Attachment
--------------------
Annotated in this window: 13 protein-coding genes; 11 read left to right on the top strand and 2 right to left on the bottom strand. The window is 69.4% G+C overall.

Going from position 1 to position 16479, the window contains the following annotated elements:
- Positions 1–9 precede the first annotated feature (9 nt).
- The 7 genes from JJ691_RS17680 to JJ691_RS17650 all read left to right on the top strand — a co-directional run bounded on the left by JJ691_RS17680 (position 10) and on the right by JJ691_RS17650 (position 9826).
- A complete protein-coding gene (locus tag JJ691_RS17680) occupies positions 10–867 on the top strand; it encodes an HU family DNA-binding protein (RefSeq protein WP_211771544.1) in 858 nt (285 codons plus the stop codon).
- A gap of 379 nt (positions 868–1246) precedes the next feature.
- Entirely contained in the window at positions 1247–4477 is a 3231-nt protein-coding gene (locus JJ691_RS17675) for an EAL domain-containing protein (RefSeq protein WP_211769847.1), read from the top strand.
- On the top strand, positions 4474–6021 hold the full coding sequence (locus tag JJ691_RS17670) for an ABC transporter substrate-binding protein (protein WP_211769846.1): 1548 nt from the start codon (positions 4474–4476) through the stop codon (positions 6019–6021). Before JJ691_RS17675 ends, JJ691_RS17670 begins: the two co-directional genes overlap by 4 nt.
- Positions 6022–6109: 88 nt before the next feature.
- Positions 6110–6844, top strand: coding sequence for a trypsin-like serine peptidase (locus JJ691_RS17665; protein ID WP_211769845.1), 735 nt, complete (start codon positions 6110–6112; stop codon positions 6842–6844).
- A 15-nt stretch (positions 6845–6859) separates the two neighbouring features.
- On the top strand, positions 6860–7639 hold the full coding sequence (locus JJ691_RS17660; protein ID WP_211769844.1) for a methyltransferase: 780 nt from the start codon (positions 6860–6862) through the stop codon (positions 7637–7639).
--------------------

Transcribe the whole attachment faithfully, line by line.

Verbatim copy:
Annotated in this window: 13 protein-coding genes; 11 read left to right on the top strand and 2 right to left on the bottom strand. The window is 69.4% G+C overall.

Going from position 1 to position 16479, the window contains the following annotated elements:
- Positions 1–9 precede the first annotated feature (9 nt).
- The 7 genes from JJ691_RS17680 to JJ691_RS17650 all read left to right on the top strand — a co-directional run bounded on the left by JJ691_RS17680 (position 10) and on the right by JJ691_RS17650 (position 9826).
- A complete protein-coding gene (locus tag JJ691_RS17680) occupies positions 10–867 on the top strand; it encodes an HU family DNA-binding protein (RefSeq protein WP_211771544.1) in 858 nt (285 codons plus the stop codon).
- A gap of 379 nt (positions 868–1246) precedes the next feature.
- Entirely contained in the window at positions 1247–4477 is a 3231-nt protein-coding gene (locus JJ691_RS17675) for an EAL domain-containing protein (RefSeq protein WP_211769847.1), read from the top strand.
- On the top strand, positions 4474–6021 hold the full coding sequence (locus tag JJ691_RS17670) for an ABC transporter substrate-binding protein (protein WP_211769846.1): 1548 nt from the start codon (positions 4474–4476) through the stop codon (positions 6019–6021). Before JJ691_RS17675 ends, JJ691_RS17670 begins: the two co-directional genes overlap by 4 nt.
- Positions 6022–6109: 88 nt before the next feature.
- Positions 6110–6844, top strand: coding sequence for a trypsin-like serine peptidase (locus JJ691_RS17665; protein ID WP_211769845.1), 735 nt, complete (start codon positions 6110–6112; stop codon positions 6842–6844).
- A 15-nt stretch (positions 6845–6859) separates the two neighbouring features.
- On the top strand, positions 6860–7639 hold the full coding sequence (locus JJ691_RS17660; protein ID WP_211769844.1) for a methyltransferase: 780 nt from the start codon (positions 6860–6862) through the stop codon (positions 7637–7639).